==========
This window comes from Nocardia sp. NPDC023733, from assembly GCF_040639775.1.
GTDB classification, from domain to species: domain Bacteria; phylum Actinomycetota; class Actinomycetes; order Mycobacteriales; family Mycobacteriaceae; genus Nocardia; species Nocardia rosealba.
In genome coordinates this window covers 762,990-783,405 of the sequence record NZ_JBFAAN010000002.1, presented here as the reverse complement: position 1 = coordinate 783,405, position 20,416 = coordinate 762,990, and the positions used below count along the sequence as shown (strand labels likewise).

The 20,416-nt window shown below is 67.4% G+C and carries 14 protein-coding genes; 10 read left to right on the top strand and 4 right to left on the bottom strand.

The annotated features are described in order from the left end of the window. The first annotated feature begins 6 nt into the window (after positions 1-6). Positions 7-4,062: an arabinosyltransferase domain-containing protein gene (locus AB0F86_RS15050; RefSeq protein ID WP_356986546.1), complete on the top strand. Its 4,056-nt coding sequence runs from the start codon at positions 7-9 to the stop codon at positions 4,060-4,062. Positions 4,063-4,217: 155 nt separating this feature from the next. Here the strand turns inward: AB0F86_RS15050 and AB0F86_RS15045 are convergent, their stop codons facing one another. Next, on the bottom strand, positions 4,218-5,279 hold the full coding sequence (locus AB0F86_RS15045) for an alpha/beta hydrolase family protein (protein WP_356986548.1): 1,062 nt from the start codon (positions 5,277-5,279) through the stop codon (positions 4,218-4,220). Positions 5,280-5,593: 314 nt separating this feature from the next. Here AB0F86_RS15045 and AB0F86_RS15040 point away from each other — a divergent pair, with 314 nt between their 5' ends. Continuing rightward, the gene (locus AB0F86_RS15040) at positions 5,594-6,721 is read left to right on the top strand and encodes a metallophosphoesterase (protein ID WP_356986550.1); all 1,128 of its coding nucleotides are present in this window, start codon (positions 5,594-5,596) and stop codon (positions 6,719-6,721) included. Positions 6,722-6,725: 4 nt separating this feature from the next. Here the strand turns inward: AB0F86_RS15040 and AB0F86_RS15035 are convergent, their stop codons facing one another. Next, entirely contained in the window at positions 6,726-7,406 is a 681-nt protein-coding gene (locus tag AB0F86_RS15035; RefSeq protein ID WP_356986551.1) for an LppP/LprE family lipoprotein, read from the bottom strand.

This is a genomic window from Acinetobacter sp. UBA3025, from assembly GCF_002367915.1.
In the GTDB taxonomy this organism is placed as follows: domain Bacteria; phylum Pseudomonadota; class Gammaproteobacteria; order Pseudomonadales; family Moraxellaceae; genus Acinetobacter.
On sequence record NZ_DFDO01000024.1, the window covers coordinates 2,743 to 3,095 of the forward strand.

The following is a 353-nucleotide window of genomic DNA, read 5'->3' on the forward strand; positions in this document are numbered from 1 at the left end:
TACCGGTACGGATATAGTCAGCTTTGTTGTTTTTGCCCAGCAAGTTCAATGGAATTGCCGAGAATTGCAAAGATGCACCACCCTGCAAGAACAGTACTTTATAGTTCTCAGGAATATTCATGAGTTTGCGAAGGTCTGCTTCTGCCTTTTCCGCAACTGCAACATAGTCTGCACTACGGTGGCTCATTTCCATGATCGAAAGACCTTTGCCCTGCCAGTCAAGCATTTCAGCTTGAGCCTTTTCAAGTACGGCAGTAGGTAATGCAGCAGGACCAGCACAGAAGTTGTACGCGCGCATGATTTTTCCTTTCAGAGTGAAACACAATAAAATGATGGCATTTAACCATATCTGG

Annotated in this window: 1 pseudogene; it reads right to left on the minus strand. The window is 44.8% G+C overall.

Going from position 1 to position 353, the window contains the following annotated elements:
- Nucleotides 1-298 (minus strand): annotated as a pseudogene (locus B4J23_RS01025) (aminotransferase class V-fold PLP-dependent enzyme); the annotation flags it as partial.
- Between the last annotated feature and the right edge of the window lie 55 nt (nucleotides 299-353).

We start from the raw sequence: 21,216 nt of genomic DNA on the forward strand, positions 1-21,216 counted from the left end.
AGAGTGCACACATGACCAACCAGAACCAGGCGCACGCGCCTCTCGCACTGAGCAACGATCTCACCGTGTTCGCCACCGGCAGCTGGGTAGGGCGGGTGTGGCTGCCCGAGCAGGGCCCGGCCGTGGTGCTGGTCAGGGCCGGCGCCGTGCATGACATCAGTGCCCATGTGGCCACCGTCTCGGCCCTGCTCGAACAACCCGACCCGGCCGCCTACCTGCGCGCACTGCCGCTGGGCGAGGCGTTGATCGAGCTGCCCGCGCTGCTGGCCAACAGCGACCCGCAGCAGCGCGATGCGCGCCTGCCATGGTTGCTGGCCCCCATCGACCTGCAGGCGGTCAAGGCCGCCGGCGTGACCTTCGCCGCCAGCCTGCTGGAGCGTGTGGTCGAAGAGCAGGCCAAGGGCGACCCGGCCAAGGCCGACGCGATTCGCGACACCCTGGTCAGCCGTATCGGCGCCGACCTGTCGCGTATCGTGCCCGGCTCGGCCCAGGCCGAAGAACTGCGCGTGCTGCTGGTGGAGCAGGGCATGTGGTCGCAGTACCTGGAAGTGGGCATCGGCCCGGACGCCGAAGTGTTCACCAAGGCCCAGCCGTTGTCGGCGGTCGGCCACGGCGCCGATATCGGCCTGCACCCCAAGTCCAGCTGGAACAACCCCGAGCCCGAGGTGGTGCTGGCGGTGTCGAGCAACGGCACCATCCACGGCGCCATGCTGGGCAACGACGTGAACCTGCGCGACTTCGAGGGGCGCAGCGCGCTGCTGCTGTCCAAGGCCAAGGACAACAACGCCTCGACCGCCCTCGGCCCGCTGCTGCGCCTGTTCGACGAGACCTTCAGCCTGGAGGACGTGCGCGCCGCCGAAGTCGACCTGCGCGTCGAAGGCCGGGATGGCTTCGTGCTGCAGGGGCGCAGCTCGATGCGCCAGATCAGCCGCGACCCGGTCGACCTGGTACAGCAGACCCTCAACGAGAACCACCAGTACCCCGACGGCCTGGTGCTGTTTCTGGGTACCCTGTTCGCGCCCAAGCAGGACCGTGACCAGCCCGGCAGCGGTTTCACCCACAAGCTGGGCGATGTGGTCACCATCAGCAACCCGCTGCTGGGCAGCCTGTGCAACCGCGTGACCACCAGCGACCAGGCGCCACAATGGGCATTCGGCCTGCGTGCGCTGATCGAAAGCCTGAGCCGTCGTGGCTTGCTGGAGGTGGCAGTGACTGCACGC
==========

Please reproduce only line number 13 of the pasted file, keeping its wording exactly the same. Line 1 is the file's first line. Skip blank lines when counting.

- Nucleotides 1-298 (minus strand): annotated as a pseudogene (locus B4J23_RS01025) (aminotransferase class V-fold PLP-dependent enzyme); the annotation flags it as partial.